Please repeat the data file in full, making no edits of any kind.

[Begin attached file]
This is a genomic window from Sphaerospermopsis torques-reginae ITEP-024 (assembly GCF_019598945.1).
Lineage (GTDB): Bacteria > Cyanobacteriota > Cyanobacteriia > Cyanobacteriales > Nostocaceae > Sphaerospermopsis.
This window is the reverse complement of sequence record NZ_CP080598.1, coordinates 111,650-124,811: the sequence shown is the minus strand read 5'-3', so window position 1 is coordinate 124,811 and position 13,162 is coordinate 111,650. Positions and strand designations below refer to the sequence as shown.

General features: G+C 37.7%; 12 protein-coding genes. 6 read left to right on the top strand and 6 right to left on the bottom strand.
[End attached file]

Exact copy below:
This is a genomic window from Sphaerospermopsis torques-reginae ITEP-024 (assembly GCF_019598945.1).
Lineage (GTDB): Bacteria > Cyanobacteriota > Cyanobacteriia > Cyanobacteriales > Nostocaceae > Sphaerospermopsis.
This window is the reverse complement of sequence record NZ_CP080598.1, coordinates 111,650-124,811: the sequence shown is the minus strand read 5'-3', so window position 1 is coordinate 124,811 and position 13,162 is coordinate 111,650. Positions and strand designations below refer to the sequence as shown.

General features: G+C 37.7%; 12 protein-coding genes. 6 read left to right on the top strand and 6 right to left on the bottom strand.